How to Plant a Tropical Raised Garden
Ask This Old House landscape contractor Roger Cook plants organic raised beds and fruit trees that will grow well in Hawaii.
Varies based on size and plants
- Locate a section of the yard with good exposure to sunlight and minimal shading. Remove any grass or other ground coverings where the raised beds will go.
- Use 2x6 untreated wood to make the sides for the garden bed, screwing the boards together at the corners with outdoor 3” screws. The beds can be as long as the space will permit, but they should be no wider than four feet.
- Fill the bottom half of the bed with compost.
- Fill the top half of the bed with a mixture of compost and top soil.
- Add wood chips to serve as mulch.
- Add desired plantings to the beds, digging a hole that’s twice as wide as the root ball. For tomato and pepper plants, some of the stem can be buried to help stabilize the plant. Adding marigold flowers around vegetable plants can act as a natural pest deterrent.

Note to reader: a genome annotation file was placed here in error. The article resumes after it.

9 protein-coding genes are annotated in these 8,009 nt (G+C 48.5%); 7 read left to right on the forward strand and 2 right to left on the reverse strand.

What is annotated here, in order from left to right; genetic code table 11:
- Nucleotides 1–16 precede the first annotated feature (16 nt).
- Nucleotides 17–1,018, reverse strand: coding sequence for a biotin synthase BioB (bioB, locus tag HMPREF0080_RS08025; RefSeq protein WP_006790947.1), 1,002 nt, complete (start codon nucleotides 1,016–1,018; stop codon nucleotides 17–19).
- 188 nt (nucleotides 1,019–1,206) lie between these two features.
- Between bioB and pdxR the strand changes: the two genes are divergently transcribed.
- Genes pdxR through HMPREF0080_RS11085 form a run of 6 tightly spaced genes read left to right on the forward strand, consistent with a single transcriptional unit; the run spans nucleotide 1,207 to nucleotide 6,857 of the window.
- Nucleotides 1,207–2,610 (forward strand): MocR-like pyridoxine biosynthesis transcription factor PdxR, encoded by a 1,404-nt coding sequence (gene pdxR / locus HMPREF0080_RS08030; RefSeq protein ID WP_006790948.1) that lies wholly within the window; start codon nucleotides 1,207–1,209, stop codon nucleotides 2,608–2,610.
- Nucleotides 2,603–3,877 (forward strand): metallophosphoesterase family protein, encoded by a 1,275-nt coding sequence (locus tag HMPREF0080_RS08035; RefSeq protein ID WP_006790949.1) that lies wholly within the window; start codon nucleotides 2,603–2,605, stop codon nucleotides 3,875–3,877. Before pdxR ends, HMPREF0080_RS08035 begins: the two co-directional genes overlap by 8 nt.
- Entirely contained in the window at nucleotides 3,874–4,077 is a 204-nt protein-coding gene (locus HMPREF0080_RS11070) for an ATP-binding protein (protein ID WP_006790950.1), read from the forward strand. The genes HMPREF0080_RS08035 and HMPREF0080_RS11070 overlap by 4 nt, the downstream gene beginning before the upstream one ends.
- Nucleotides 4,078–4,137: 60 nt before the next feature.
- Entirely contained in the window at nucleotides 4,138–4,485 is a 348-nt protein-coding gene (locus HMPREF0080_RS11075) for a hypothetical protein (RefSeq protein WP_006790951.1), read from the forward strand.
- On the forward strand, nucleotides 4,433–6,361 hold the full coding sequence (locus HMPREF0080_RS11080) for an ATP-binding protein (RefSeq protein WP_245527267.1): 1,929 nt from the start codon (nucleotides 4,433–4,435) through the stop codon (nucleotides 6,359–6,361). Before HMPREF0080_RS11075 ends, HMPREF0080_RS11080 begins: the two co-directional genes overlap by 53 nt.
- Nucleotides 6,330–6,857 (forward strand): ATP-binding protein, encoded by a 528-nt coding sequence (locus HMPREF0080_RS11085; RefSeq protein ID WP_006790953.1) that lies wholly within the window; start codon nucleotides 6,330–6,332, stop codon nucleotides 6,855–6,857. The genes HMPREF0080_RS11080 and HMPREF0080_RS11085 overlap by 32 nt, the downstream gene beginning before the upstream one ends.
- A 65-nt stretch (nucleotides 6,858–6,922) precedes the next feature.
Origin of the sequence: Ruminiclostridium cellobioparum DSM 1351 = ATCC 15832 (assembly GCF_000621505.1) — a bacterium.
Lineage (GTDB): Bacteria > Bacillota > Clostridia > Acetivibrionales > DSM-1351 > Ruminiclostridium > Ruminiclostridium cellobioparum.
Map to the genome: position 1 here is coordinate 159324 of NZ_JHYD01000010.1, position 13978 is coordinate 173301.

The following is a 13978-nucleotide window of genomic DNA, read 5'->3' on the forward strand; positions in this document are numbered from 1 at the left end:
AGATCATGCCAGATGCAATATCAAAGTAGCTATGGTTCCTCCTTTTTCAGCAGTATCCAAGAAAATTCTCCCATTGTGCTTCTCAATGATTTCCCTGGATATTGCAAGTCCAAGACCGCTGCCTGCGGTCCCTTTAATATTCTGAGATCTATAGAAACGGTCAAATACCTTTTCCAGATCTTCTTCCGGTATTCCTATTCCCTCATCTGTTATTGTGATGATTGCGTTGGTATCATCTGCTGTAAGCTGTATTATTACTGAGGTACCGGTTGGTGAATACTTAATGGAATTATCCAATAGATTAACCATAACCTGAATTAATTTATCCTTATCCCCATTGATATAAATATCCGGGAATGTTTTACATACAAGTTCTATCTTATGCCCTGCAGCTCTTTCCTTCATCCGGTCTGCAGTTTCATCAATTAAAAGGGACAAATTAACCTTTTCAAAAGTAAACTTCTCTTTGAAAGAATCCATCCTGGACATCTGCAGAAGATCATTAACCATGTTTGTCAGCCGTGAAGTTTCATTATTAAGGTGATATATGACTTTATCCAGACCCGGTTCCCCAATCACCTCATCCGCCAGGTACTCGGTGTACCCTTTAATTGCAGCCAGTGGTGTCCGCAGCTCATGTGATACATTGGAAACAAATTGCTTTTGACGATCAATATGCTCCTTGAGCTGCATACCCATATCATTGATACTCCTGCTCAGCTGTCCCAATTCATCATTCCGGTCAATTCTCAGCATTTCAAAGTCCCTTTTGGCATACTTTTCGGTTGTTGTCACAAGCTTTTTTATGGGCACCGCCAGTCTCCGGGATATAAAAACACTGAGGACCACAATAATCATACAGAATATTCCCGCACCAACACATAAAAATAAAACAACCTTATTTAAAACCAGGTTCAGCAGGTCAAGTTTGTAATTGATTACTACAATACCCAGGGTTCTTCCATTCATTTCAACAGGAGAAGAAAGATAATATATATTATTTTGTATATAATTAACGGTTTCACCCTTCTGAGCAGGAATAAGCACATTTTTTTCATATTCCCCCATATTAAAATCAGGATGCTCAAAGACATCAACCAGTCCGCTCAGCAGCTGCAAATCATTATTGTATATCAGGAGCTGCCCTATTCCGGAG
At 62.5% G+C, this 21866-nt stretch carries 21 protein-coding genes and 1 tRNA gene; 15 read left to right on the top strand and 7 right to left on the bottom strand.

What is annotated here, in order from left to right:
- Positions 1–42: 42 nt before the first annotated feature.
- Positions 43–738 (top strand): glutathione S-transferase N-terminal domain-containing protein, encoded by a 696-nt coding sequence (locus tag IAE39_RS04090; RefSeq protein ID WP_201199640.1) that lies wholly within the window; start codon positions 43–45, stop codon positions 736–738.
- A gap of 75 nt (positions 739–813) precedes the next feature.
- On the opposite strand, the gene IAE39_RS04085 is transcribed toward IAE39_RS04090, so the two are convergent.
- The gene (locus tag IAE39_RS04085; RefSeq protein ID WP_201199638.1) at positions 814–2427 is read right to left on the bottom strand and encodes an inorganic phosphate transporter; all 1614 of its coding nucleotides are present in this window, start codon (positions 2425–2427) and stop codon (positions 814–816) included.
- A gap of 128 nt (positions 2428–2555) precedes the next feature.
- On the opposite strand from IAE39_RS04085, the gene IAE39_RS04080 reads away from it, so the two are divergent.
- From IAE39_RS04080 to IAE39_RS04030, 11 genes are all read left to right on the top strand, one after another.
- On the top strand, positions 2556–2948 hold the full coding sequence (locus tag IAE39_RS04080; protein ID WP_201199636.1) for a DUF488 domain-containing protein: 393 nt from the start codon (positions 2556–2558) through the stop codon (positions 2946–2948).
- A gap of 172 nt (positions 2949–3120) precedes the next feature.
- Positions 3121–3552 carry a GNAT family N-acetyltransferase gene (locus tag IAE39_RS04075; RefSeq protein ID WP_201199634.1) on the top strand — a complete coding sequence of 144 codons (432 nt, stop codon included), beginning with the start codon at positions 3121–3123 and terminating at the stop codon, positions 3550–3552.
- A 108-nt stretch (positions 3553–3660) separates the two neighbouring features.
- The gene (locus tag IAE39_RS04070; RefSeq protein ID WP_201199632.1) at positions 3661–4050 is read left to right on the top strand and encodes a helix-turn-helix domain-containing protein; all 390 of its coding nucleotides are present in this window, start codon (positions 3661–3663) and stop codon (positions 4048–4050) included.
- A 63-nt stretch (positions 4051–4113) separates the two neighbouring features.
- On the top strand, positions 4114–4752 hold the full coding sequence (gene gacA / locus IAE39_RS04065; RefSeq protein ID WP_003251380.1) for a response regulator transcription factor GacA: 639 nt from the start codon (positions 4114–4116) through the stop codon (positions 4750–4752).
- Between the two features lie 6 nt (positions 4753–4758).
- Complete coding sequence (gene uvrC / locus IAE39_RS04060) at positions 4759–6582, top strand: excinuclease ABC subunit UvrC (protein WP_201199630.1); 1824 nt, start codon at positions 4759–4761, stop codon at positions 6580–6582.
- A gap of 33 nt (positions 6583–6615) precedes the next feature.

- For fruit trees, dig a hole that’s twice as wide as the root ball and about as deep directly into the soil.
- Add wood chips to the bottom of the hole for drainage.
- Tease the roots of the fruit tree and then add it to the hole. The root flare should sit just above the soil level.
- Backfill with the top soil/compost mixture used in the raised beds and add pelletized chicken manure as fertilizer.
- Use wood chips to mulch around the tree.
- Ensure the vegetables and fruit trees are thoroughly watered until established.